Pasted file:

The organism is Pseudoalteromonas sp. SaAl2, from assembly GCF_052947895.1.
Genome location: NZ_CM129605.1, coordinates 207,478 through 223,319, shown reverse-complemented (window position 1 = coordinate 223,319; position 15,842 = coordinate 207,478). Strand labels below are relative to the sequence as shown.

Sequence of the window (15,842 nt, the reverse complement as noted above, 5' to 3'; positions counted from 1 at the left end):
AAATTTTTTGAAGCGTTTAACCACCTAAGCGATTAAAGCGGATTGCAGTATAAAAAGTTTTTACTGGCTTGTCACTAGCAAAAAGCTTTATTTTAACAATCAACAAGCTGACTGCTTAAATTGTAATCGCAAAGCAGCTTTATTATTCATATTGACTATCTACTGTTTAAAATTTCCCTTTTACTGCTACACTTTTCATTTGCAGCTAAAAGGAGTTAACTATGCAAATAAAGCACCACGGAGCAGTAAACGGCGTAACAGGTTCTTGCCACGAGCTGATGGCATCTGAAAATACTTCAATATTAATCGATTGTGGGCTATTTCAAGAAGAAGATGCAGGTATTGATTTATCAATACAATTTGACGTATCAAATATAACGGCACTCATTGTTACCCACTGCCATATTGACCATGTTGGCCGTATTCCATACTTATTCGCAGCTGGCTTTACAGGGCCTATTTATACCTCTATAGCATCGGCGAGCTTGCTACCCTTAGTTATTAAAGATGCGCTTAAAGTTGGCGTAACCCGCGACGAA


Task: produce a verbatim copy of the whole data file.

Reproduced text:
The organism is Pseudoalteromonas sp. SaAl2, from assembly GCF_052947895.1.
Genome location: NZ_CM129605.1, coordinates 207,478 through 223,319, shown reverse-complemented (window position 1 = coordinate 223,319; position 15,842 = coordinate 207,478). Strand labels below are relative to the sequence as shown.

Sequence of the window (15,842 nt, the reverse complement as noted above, 5' to 3'; positions counted from 1 at the left end):
AAATTTTTTGAAGCGTTTAACCACCTAAGCGATTAAAGCGGATTGCAGTATAAAAAGTTTTTACTGGCTTGTCACTAGCAAAAAGCTTTATTTTAACAATCAACAAGCTGACTGCTTAAATTGTAATCGCAAAGCAGCTTTATTATTCATATTGACTATCTACTGTTTAAAATTTCCCTTTTACTGCTACACTTTTCATTTGCAGCTAAAAGGAGTTAACTATGCAAATAAAGCACCACGGAGCAGTAAACGGCGTAACAGGTTCTTGCCACGAGCTGATGGCATCTGAAAATACTTCAATATTAATCGATTGTGGGCTATTTCAAGAAGAAGATGCAGGTATTGATTTATCAATACAATTTGACGTATCAAATATAACGGCACTCATTGTTACCCACTGCCATATTGACCATGTTGGCCGTATTCCATACTTATTCGCAGCTGGCTTTACAGGGCCTATTTATACCTCTATAGCATCGGCGAGCTTGCTACCCTTAGTTATTAAAGATGCGCTTAAAGTTGGCGTAACCCGCGACGAA